Lump of Iron

I’m going to be trying something for the next few posts — how long it’ll last, I don’t know. I’m going to try some spontaneous world-building, just by writing a bunch of stories and connecting them in the same universe. I think each one will attempt to reference a previous episode at least once. That being said, I hope you enjoy this, the first installment of that attempt!

It’s really hit or miss to find a community that has one of the works of the smith Adenso of Theslin. Some of his projects could be found in tiny villages in their own corner of the world; others had traveled over entire continents and vast seas to rest in places the smith had never even heard of before. He had made all sorts of things: orbs that could light up; self-filling drinking horns; mining equipment; farming supplies; telescopes; ships; even a strange, mechanical being which could move about on command. It was really a testament to his skill, that anyone, anywhere could find a use for his creations.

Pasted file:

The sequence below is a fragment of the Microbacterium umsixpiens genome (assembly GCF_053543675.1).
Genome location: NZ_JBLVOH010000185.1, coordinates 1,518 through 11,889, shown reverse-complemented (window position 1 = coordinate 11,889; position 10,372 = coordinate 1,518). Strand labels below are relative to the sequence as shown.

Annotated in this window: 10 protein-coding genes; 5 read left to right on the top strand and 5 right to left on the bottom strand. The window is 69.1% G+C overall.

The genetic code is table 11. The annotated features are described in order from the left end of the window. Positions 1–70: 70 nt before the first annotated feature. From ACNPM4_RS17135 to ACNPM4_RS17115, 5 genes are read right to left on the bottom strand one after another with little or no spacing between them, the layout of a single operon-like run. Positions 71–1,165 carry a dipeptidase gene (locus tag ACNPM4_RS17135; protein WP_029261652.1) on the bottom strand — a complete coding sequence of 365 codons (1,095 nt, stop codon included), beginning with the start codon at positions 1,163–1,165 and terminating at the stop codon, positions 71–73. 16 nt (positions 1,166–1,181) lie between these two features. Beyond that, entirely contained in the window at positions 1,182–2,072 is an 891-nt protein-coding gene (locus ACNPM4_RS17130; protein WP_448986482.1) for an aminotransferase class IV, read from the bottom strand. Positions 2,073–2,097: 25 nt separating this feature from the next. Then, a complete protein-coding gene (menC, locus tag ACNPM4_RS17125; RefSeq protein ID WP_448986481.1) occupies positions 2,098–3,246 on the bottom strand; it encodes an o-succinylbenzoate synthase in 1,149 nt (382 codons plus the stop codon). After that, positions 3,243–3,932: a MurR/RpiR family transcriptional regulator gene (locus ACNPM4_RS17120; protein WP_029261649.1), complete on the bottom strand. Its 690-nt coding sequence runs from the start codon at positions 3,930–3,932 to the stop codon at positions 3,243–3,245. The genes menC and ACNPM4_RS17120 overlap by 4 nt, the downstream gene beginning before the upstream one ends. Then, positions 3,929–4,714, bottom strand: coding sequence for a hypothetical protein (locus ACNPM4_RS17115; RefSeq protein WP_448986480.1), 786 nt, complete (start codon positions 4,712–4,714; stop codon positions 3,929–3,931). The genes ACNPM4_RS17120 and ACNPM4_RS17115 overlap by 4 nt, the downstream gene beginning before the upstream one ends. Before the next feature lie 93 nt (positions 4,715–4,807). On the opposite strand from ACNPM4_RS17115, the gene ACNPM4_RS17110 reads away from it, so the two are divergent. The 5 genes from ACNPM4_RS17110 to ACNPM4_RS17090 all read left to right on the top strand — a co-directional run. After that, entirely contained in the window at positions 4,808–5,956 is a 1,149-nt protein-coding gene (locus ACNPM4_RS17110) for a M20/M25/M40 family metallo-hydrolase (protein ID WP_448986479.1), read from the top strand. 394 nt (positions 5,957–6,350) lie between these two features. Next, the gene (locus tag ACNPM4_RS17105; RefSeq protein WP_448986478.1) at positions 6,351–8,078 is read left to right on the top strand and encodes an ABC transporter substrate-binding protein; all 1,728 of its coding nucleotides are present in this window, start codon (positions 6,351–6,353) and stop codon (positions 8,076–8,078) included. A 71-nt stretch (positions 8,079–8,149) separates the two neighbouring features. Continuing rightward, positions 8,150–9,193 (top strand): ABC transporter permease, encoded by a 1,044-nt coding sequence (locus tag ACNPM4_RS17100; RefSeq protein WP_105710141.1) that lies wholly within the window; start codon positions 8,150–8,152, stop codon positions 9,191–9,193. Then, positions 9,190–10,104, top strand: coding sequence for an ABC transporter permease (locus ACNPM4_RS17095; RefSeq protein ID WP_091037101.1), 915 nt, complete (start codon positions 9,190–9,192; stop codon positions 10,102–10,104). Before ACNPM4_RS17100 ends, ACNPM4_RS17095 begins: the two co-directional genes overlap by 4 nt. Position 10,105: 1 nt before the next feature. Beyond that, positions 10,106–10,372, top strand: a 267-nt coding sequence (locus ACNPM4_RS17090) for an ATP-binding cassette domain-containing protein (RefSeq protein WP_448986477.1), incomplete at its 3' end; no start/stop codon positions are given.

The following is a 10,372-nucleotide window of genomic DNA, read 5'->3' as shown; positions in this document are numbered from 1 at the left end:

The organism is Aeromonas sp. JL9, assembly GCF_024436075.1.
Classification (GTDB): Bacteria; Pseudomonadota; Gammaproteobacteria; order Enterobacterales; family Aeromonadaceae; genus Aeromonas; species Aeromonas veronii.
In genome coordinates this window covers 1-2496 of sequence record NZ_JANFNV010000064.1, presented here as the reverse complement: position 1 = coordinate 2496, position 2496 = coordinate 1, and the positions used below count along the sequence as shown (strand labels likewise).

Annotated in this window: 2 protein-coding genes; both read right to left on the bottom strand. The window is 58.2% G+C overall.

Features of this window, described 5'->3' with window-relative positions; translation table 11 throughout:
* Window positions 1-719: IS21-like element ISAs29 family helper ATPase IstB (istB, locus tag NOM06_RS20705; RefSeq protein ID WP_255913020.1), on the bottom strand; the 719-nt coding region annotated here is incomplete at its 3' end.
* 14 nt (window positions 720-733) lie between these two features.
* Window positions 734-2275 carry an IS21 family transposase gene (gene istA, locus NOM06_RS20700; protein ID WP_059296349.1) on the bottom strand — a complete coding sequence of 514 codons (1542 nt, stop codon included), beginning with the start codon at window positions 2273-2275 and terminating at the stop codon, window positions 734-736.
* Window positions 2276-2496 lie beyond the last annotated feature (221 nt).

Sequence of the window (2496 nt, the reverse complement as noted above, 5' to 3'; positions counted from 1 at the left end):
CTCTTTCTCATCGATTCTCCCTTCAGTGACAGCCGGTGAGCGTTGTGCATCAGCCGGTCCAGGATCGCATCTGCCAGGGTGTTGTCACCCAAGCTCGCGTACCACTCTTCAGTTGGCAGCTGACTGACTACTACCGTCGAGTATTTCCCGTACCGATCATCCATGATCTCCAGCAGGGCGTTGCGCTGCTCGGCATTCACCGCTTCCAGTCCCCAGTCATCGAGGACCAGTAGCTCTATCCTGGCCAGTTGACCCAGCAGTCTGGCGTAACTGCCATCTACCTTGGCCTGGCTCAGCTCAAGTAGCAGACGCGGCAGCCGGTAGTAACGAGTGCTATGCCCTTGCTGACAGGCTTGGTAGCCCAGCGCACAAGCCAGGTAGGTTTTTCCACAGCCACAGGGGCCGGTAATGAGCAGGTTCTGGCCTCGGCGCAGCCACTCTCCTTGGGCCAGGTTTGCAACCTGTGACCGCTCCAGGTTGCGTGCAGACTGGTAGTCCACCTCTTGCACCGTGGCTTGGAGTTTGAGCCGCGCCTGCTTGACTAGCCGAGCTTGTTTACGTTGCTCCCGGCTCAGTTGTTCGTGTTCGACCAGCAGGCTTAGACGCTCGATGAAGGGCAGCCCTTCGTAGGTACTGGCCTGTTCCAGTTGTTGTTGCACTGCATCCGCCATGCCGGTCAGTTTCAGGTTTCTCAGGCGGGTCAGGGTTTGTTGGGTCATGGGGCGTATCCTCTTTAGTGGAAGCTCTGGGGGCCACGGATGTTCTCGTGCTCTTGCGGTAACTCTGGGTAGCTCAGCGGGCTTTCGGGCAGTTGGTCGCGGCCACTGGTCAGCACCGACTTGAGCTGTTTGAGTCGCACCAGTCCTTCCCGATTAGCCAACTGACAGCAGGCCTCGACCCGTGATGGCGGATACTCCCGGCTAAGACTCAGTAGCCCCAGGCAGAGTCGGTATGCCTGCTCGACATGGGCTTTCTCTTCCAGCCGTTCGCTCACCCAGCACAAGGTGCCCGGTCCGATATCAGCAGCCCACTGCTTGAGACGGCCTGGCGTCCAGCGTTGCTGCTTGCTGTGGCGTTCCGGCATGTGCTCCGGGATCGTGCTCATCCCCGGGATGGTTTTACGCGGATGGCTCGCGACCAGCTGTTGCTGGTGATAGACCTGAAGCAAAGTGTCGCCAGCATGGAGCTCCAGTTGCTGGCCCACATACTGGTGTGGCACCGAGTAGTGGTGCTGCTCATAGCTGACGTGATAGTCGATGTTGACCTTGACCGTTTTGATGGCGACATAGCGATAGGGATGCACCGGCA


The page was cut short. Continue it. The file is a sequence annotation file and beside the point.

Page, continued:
“Of course,” he would often say to those who inquired about his craft. “Sometimes the purpose is to merely sit on a shelf and be beautiful. Certainly it’s not very practical, but the purpose of impractical things are for when nothing needs to be done.”

Whenever he said this, though, the visitor would embark upon an odyssey of questions about the various items that he kept to himself in his little shop. What was its purpose? Why did he keep it? Why not use his works to build up his own empire? His answers were always quick and precise.

“That is a special kind of clock – it not only tells me when it is tea time, but serves the tea to me.”

“That is a golden elephant model, a particular favorite of mine, and no one has ever bothered to ask me to part with it.”

“I have no intention of making my own empire. I don’t need power. I just need the satisfaction of knowing my work is useful, and the joy of making things.”

After all these questions, the visitors would always end with the same one. They would point to the lump of dull iron metal on the smith’s worktable, shapeless, like some kind of art project that was angrily crushed and thrown aside. What purpose did that have? It was not beautiful, it had no practicality.

“It has a purpose,” he would always reply. “I just haven’t been informed about it yet.”